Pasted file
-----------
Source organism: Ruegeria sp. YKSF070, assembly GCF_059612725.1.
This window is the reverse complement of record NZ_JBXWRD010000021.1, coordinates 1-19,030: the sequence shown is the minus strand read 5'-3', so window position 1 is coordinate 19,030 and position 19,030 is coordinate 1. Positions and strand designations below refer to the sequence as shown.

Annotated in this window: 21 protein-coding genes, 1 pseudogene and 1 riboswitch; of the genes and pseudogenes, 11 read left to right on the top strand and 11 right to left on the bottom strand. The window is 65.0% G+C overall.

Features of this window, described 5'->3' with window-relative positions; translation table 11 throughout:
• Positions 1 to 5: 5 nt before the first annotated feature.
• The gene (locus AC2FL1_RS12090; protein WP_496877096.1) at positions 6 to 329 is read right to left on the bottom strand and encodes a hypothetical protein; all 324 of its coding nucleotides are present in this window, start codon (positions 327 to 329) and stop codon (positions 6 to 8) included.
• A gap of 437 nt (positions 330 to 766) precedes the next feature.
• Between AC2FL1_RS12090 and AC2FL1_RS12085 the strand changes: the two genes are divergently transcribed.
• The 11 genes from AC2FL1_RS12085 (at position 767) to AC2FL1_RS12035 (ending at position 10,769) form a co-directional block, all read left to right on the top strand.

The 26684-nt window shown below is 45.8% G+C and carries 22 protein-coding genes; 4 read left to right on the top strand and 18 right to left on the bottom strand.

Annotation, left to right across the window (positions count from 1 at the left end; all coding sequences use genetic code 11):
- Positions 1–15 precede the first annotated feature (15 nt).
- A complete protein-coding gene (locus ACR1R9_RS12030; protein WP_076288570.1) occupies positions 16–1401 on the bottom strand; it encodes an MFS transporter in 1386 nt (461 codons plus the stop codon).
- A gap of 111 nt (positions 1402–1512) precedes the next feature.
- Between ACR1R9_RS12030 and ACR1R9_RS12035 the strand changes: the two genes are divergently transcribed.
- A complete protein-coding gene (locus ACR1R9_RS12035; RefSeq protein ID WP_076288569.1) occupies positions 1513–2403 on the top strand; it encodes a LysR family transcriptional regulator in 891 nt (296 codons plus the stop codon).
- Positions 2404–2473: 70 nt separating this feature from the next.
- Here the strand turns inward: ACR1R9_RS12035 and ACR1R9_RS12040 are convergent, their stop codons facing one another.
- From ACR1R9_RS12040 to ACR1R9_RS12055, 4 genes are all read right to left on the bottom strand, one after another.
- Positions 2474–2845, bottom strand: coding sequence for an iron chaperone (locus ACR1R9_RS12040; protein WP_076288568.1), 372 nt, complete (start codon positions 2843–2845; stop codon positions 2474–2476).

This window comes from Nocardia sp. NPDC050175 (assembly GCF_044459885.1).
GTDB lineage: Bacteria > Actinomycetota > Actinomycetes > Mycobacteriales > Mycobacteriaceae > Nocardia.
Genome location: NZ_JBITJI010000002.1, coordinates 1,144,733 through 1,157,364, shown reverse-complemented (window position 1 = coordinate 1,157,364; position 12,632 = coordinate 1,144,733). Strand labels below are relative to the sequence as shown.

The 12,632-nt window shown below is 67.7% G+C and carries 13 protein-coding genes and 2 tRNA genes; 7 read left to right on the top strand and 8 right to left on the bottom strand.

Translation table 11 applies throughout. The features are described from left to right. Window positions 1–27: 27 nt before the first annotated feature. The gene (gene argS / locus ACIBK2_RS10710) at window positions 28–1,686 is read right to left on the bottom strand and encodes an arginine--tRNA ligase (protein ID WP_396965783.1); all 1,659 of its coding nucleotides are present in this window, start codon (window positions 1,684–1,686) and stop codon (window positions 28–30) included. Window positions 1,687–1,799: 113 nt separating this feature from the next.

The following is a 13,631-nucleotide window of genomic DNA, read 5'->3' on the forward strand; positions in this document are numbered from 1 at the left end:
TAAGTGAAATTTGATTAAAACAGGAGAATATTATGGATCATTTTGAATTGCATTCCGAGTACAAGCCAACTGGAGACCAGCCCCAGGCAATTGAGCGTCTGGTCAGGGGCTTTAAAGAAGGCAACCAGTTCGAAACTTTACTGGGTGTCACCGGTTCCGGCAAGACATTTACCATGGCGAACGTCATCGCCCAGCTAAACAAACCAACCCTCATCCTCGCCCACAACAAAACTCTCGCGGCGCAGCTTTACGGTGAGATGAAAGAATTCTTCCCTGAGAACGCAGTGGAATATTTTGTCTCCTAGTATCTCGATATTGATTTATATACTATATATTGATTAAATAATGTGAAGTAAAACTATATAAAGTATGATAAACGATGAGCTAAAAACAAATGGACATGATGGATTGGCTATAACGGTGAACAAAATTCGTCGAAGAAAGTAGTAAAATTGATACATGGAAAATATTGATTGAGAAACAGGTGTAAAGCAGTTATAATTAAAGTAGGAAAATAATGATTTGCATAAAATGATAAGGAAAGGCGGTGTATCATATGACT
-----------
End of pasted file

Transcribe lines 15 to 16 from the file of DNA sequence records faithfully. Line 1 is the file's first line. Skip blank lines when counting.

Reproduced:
- Between ACR1R9_RS12030 and ACR1R9_RS12035 the strand changes: the two genes are divergently transcribed.
- A complete protein-coding gene (locus ACR1R9_RS12035; RefSeq protein ID WP_076288569.1) occupies positions 1513–2403 on the top strand; it encodes a LysR family transcriptional regulator in 891 nt (296 codons plus the stop codon).